• Effects of vehicular lanes also have been studied. Wilson and Grayson (1980) analyzed that the few proportion of pedestrians accepting very small gaps (less than 2 s) at a crossing with two-way traffic flow. Oxley et al. (1997) reported that the average gap acceptance for younger pedestrian was found to be 51.3 m and for older pedestrian this value was 69.1 m for two-way road. For one-way road, the average gap accepted by younger and older pedestrians was 119.2 m and 134.1 m respectively. Kadali and Vedagiri (2013) concluded that in six lane divided road crossing, pedestrian gap acceptance behavior depends on type of gap (far lane or near lane) and behavioural characteristics instead of pedestrian demographic characteristics, like gender and age. From this study it is also found that pedestrian rolling gap makes pedestrian to accept small vehicular gaps instead of long waiting time. Rastogi R. and Chandra S. (2013) concluded that the average gap acceptance at two lane two way road is 24% lower as compared to the three lane two way road.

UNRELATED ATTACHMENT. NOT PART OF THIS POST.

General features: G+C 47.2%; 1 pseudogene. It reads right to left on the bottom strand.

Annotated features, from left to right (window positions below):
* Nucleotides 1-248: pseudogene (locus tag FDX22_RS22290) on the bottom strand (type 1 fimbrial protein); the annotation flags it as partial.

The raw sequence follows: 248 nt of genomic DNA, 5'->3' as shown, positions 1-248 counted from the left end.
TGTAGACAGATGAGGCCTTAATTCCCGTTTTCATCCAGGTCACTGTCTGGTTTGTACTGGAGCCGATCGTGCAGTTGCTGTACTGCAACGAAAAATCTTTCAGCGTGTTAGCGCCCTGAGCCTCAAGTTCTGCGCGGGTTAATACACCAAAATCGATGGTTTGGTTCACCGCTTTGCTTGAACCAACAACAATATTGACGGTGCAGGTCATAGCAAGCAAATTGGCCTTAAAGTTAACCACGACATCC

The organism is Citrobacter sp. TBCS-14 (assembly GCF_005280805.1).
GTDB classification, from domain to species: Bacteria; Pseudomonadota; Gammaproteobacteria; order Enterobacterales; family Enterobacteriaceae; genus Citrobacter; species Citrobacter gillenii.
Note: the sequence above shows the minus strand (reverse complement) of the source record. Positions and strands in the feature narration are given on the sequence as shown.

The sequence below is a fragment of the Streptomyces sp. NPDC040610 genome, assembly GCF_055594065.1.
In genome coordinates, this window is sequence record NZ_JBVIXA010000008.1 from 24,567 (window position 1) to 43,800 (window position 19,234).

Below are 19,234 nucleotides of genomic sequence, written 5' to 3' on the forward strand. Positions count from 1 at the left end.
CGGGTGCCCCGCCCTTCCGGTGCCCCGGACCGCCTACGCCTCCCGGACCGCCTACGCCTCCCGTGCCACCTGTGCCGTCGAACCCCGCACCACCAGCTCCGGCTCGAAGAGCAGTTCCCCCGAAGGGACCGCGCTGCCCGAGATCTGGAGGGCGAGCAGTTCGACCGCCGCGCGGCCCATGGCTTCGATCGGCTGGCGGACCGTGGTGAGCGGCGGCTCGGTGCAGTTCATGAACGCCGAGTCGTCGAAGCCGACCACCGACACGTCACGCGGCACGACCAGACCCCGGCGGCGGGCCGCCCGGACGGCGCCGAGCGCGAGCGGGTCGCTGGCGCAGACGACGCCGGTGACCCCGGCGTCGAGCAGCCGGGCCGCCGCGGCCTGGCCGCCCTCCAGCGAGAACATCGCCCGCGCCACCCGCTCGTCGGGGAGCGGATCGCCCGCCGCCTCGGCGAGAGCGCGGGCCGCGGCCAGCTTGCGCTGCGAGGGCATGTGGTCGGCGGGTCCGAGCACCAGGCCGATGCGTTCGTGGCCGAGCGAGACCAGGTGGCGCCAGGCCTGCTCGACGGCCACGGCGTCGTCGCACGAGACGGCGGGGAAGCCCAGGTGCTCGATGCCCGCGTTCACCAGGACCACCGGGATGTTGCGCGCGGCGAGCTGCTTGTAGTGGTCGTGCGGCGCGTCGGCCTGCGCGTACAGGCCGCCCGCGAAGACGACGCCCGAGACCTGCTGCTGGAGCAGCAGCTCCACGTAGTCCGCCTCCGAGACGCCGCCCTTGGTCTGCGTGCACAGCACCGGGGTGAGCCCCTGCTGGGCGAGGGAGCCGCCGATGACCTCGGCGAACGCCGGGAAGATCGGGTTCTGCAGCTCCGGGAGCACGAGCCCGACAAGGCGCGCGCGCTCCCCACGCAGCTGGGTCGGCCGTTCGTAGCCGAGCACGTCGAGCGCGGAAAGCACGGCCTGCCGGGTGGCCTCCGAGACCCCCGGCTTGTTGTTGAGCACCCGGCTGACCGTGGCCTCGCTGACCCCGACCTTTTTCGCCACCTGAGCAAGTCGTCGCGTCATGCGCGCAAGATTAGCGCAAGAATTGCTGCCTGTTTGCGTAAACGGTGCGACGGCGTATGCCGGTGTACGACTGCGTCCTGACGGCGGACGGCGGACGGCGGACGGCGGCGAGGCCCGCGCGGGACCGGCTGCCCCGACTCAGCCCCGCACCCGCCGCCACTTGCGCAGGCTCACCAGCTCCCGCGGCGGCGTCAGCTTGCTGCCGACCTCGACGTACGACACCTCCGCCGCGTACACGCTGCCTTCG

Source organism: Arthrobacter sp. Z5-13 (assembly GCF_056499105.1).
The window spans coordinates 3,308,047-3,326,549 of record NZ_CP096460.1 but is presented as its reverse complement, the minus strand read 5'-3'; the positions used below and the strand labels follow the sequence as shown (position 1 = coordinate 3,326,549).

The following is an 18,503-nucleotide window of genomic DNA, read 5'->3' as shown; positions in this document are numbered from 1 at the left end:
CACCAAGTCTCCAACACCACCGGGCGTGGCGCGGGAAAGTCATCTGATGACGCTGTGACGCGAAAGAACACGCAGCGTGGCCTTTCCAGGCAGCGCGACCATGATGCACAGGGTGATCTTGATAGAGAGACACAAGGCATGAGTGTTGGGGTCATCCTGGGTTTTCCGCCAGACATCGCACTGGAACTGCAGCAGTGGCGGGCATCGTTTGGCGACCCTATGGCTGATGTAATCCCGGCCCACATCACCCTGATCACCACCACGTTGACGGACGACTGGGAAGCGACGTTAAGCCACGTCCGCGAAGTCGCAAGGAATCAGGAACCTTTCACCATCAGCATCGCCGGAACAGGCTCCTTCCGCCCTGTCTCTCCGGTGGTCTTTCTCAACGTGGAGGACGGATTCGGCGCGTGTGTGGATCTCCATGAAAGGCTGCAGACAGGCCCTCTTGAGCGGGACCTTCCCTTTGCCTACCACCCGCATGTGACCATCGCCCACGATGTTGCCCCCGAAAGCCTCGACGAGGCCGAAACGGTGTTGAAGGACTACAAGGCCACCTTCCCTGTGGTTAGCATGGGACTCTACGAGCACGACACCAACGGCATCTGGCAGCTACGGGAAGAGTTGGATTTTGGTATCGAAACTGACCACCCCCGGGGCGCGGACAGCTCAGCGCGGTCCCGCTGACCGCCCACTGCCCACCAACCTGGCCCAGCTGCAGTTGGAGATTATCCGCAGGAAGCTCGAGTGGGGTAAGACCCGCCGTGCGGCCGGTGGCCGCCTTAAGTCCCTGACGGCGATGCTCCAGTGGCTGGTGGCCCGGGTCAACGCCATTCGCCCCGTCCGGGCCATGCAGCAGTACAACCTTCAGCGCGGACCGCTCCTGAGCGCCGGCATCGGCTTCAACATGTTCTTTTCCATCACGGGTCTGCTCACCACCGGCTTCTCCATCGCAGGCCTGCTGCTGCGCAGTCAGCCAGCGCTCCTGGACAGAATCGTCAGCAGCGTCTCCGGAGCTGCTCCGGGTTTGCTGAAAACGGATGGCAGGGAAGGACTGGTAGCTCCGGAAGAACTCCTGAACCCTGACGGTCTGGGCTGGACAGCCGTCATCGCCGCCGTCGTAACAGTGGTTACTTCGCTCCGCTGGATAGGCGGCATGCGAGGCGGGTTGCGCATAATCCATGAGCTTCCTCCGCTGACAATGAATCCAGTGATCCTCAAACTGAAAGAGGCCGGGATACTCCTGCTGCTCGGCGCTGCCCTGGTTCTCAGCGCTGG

4. DRAWBACK

        There are some drawbacks in the above mentioned literature studies such as:

        • Oxely et al. (2005), Lobjois and Cavallo (2006) concluded that pedestrians gap acceptance behaviour differ only on age of road users no difference found by two genders.

        • Khan et al. (1990), Tiwari et al. (2007) found difference in road crossing behaviour between two gender. But they did the research only at signalized intersection.